Hurricane formation

Hurricane formation

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  • Equator
  • Warm, moist air rises
  • Area of low pressure
  • Dry air sucked into low pressure
  • Clockwise direction
  • Northern Hemisphere
  • The sun is close to the equator, providing heat to ocean waters. This needs to be around 26 degrees for a Hurricane to form from a thunderstorm.
  • The eye
  • Eye wall
  • Rainband
  • The ocean warms the air above and the warm moist air rises rapidly. This creates an area of low pressure above the ocean surface, which sucks air in and causes strong winds.
  • Hurricane moving across the ocean.
  • As the air rises, it cools and condenses forming clouds. The air spins in a clockwise direction in the Northern Hemisphere due to trade winds and the Earth’s rotation.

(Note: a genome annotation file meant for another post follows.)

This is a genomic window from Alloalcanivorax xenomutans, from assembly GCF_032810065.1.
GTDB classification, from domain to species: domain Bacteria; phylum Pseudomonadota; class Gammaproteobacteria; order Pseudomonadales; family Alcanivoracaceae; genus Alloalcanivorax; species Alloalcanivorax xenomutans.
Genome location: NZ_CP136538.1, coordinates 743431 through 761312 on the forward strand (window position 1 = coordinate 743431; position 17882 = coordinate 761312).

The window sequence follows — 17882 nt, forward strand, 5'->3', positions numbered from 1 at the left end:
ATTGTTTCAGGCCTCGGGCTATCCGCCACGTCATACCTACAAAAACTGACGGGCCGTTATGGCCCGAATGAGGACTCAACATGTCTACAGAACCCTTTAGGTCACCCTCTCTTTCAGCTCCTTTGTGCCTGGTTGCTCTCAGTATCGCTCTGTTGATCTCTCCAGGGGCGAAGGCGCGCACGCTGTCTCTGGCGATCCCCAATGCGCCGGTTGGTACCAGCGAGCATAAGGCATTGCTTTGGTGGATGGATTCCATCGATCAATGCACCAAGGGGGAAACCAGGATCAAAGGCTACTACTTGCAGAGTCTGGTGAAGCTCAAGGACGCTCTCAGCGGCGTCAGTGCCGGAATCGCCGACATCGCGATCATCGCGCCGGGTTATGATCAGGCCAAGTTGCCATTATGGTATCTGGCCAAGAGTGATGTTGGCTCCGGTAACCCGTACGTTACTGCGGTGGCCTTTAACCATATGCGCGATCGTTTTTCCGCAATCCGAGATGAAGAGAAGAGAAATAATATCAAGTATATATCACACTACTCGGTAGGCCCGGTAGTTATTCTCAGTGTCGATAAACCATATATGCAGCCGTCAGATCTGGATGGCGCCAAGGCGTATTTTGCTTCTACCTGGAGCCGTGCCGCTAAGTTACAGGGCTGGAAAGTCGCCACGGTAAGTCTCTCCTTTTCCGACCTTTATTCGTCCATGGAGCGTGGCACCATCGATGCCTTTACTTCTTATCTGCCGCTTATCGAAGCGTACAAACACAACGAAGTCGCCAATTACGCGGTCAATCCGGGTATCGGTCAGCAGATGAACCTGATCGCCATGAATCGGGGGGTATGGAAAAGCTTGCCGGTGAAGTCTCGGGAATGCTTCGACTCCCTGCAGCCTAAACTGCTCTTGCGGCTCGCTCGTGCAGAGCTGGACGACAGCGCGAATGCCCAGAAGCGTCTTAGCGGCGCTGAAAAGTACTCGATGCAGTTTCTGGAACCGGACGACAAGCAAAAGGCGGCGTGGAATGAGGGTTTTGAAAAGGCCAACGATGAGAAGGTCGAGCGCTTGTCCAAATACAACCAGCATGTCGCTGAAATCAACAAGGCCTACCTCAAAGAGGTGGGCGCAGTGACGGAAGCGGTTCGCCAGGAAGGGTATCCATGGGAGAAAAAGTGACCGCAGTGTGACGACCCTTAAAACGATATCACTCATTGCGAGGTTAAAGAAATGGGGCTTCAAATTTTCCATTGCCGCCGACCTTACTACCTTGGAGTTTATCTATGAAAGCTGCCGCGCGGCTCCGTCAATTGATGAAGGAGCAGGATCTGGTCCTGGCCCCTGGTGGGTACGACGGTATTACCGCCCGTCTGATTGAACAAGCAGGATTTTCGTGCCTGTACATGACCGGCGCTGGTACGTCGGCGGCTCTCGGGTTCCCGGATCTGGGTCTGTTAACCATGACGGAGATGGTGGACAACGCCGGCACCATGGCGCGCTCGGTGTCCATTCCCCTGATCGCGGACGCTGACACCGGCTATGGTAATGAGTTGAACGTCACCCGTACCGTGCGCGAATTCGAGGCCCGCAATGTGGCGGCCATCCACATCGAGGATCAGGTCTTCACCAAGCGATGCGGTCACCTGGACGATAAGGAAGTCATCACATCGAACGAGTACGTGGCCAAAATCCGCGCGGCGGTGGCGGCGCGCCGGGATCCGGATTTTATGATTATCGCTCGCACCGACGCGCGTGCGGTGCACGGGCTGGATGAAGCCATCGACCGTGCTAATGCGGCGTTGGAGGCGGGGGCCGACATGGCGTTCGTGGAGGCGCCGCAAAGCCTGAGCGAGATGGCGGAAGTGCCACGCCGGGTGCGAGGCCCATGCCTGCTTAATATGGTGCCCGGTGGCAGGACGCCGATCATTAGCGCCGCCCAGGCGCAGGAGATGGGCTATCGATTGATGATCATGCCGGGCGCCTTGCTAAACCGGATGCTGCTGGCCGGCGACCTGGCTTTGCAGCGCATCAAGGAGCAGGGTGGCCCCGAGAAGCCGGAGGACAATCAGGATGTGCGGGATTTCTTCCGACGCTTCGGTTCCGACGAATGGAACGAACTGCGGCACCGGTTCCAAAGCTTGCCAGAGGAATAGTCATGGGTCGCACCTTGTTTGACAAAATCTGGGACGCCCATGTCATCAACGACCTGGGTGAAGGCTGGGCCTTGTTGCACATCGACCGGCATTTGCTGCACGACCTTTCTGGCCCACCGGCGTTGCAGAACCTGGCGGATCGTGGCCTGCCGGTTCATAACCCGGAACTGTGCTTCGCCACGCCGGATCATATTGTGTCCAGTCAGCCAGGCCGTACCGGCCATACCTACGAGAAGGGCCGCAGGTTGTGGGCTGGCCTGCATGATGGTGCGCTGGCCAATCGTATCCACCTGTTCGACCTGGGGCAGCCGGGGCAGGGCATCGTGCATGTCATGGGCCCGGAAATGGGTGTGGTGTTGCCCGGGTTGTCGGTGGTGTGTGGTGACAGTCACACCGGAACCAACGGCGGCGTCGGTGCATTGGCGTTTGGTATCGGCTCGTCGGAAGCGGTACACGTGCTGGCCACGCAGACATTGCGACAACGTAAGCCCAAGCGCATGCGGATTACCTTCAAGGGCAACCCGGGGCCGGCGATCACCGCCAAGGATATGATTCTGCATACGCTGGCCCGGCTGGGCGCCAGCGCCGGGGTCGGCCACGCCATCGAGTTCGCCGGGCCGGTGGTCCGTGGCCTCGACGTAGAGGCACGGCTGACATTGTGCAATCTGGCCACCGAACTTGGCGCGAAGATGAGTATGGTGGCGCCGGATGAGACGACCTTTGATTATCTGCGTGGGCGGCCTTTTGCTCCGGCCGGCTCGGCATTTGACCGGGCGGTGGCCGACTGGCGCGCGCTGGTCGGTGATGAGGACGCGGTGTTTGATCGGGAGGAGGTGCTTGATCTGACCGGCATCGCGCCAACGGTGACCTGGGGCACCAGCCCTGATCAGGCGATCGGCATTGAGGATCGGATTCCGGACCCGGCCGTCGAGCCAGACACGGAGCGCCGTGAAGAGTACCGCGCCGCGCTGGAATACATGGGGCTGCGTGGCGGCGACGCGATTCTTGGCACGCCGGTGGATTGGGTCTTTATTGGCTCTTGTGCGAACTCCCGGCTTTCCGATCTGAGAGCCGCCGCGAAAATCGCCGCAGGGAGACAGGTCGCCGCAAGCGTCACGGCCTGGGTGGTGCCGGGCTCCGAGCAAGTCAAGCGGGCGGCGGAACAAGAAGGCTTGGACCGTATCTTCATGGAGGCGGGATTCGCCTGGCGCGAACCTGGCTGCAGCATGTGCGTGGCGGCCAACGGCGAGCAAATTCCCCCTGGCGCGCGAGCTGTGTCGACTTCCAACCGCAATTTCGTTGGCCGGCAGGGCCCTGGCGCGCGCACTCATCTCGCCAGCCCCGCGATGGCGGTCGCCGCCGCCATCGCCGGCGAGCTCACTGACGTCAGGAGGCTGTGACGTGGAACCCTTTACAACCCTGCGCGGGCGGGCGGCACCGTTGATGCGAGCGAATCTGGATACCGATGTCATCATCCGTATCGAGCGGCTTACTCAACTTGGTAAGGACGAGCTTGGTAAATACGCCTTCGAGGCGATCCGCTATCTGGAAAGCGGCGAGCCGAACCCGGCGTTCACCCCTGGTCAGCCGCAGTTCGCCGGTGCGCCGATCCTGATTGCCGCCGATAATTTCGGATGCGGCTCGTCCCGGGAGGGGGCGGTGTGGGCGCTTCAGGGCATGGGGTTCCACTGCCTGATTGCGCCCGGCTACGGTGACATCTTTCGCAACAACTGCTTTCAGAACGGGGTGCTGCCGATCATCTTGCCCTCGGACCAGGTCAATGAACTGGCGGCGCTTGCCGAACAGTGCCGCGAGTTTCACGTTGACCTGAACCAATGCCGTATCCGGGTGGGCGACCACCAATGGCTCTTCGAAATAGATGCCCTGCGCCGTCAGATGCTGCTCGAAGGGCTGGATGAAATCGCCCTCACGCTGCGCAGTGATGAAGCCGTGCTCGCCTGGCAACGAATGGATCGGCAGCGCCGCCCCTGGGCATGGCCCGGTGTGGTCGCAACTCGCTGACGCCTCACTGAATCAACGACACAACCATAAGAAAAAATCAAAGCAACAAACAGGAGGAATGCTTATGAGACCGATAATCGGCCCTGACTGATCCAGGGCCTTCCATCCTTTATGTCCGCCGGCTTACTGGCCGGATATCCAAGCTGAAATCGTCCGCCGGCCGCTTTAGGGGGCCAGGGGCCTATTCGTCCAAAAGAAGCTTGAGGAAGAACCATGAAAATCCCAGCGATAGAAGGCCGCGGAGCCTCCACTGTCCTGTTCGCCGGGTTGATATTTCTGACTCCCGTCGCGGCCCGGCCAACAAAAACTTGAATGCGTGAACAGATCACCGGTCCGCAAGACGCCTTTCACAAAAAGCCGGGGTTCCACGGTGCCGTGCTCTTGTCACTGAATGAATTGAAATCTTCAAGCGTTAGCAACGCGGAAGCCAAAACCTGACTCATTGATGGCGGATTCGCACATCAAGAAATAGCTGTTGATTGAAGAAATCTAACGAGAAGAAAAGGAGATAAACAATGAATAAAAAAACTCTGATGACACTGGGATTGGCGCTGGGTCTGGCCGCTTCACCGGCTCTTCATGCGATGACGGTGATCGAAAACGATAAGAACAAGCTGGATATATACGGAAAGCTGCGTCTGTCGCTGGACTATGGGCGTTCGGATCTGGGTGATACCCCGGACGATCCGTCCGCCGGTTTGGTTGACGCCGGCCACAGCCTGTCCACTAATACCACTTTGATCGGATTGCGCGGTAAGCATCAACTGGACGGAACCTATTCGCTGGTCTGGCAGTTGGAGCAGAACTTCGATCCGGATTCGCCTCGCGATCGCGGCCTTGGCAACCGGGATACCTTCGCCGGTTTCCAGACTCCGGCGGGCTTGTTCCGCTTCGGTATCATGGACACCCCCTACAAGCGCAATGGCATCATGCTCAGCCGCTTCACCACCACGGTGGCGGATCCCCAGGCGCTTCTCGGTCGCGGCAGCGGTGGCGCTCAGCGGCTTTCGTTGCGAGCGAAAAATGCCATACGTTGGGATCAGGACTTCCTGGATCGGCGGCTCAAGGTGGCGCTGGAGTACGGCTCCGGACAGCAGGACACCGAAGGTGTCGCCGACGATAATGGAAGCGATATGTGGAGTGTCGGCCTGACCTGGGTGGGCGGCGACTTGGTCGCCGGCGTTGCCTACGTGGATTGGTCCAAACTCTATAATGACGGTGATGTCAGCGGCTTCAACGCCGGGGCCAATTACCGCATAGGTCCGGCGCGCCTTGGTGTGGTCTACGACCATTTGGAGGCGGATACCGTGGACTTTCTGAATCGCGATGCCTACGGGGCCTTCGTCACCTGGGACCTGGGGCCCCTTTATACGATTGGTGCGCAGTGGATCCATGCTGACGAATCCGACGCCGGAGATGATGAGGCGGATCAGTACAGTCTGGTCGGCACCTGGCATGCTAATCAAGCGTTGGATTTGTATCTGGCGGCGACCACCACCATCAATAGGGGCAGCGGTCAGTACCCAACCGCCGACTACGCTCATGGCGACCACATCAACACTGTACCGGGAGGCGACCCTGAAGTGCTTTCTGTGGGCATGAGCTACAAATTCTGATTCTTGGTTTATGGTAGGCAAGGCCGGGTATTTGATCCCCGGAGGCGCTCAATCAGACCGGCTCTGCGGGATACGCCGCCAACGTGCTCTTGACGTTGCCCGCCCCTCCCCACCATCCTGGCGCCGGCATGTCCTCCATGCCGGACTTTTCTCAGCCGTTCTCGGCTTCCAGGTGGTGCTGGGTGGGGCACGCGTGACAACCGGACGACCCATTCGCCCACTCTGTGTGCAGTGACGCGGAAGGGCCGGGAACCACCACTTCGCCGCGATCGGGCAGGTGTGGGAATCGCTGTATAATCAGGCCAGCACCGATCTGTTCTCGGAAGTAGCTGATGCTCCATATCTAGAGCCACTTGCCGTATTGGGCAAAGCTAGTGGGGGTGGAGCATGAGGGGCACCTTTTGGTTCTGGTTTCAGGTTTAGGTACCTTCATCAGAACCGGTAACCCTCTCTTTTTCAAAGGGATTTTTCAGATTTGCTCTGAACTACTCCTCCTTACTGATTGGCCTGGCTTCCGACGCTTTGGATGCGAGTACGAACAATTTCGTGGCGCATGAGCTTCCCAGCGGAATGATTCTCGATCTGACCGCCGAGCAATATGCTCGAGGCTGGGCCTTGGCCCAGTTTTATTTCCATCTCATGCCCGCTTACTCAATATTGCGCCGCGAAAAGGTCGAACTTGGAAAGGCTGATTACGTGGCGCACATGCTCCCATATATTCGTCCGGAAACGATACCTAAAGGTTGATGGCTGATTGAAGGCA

• Centre of the hurricane is called the Eye, which has calm winds. The eye wall consists of the strongest winds (5-30-miles). The rain band consists of dense clouds and heavy rain (50-300 m).
  • As the storm moves over the ocean, it picks up more warm moist air. The speed of its winds increase as more air is sucked in.
  • It can take hours or days to fully form a hurricane. Once the hurricane moves over land it starts to lose energy due to a decrease in warm moist air from the ocean and the hurricane dies out.
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